Wednesday, April 17, 2013

What happens when Asia's 'water tower' dries up?

Coco Liu in After photographing Black Dragon Lake here for eight years, He Jiaxin knows of more places where he can get the lake to mirror the majesty of its surrounding mountains than anyone else. But this year, he has a problem: The lake has disappeared.

...Lijiang is hardly alone. Similar situations are happening across other parts of Yunnan province, which usually has more rain than half of China's regions. But it has experienced extremely low rainfall for the past three years. In the first quarter of this year, Yunnan's average rainfall dropped by 70 percent, indicating the start of the drought's fourth consecutive year, according to the water resources department in the region.

As national demand for Yunnan's hydroelectricity and other products keeps rising, the region is losing one of its most abundant resources -- water -- to produce them. The province is scrambling to adopt measures that would ease water stress, with mixed results. Meanwhile, its fast-growing population and economy are adding more water security problems.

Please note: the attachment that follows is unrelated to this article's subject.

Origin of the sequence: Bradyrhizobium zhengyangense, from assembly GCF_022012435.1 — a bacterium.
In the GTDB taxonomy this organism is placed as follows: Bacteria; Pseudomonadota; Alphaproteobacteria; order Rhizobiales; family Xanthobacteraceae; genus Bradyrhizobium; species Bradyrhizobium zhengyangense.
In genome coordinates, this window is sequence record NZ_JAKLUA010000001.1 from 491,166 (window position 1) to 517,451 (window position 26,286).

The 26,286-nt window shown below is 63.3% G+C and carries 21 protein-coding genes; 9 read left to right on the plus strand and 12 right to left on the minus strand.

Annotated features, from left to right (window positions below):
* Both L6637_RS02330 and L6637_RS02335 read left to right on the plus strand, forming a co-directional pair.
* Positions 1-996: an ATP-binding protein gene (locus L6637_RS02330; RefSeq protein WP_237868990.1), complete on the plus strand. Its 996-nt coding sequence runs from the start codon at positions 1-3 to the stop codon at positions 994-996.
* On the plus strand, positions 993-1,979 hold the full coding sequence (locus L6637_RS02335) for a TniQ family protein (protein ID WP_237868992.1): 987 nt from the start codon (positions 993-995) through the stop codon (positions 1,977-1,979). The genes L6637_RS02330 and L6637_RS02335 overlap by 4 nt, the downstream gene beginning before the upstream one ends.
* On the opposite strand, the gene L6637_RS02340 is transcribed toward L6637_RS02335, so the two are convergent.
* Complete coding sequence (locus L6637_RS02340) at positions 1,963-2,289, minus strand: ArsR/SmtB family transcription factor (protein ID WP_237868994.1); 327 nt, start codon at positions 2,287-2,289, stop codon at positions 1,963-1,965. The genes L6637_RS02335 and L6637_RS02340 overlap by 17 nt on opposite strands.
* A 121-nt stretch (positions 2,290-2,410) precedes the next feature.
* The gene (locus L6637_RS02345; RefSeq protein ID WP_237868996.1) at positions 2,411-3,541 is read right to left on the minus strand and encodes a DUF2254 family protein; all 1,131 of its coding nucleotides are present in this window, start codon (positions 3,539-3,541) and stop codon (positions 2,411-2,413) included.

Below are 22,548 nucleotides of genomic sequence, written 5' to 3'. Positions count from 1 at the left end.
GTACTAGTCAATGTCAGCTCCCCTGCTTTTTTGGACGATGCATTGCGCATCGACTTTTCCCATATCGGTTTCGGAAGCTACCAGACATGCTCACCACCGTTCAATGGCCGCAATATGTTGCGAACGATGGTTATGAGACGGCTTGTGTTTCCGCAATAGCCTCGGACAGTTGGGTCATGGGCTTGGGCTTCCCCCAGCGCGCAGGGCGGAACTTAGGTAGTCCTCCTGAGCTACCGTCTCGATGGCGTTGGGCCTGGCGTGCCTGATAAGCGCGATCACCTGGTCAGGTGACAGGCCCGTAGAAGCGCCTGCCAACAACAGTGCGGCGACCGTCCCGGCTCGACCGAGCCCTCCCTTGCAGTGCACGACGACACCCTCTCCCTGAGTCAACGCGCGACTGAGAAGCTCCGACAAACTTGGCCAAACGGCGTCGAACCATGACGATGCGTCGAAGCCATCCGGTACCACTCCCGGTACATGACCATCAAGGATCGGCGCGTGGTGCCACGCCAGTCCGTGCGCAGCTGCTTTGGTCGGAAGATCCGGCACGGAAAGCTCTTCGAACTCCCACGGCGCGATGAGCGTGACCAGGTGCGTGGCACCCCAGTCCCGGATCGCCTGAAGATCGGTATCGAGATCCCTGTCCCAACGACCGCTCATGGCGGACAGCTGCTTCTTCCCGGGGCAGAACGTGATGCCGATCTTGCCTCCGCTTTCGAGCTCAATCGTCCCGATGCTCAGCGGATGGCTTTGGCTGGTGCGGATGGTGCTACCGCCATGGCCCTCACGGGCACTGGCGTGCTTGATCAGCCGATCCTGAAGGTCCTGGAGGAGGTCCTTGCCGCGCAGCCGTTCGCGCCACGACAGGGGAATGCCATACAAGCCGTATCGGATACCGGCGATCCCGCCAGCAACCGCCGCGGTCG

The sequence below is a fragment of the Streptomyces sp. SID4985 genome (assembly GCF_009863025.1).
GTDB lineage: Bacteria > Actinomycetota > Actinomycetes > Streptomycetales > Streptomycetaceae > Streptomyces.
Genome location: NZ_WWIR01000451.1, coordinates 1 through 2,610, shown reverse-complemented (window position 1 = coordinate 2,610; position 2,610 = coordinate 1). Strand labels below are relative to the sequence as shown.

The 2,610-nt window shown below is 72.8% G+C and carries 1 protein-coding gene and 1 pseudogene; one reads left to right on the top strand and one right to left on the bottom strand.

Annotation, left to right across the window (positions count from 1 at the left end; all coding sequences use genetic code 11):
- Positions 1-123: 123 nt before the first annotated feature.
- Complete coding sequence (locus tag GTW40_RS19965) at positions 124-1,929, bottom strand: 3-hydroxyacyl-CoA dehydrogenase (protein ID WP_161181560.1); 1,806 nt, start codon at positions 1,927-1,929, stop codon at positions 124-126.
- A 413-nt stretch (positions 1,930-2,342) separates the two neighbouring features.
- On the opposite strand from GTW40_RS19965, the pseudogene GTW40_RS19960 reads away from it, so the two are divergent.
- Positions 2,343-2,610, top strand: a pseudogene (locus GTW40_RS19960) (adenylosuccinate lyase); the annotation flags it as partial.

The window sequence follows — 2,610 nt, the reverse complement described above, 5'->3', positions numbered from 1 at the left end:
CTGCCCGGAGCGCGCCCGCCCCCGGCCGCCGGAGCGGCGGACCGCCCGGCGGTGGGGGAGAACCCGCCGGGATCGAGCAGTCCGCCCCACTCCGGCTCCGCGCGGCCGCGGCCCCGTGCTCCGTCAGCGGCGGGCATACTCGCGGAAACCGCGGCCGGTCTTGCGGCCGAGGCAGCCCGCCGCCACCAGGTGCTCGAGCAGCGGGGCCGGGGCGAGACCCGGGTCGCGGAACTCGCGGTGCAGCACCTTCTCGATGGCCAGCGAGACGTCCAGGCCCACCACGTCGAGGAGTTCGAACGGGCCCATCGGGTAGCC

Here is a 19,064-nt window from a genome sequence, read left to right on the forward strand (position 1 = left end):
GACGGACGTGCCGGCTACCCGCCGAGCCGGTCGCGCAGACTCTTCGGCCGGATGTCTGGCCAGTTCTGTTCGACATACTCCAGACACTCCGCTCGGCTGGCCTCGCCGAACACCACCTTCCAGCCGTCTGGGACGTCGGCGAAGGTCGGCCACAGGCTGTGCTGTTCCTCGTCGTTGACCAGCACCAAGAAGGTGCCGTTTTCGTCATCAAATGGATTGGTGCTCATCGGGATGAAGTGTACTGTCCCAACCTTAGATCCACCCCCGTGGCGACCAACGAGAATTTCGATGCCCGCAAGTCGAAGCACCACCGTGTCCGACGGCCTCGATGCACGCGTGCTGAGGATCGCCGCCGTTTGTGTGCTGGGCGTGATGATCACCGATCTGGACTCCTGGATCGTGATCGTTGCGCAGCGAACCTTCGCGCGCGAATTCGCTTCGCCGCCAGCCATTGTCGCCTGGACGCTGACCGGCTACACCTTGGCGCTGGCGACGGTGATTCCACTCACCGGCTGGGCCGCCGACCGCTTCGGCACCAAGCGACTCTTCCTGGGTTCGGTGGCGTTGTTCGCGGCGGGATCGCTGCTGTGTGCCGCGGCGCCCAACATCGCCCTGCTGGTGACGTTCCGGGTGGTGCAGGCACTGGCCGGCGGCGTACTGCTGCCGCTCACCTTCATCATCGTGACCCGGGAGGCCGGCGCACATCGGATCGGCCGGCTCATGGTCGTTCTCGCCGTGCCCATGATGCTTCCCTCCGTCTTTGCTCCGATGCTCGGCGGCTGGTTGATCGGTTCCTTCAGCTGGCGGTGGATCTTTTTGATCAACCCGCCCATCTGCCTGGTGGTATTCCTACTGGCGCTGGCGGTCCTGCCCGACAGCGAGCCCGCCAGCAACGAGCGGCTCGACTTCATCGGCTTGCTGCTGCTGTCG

... On the provincial level, the drought has already baked millions of acres of farmland over the past three years, leaving many farmers with nothing to harvest. The financial disaster has spread to businesses that trade and process agricultural goods. For instance, many rubber factories in Yunnan reportedly shut down due to insufficient raw materials. This, combined with declining revenue in other industries, has caused a direct economic loss of about $4.2 billion in Yunnan since the drought started in 2009, local media have reported....

Black Dragon Lake in wetter times, shot by Gisling, Wikimedia Commons, under the Creative Commons Attribution 3.0 Unported license 

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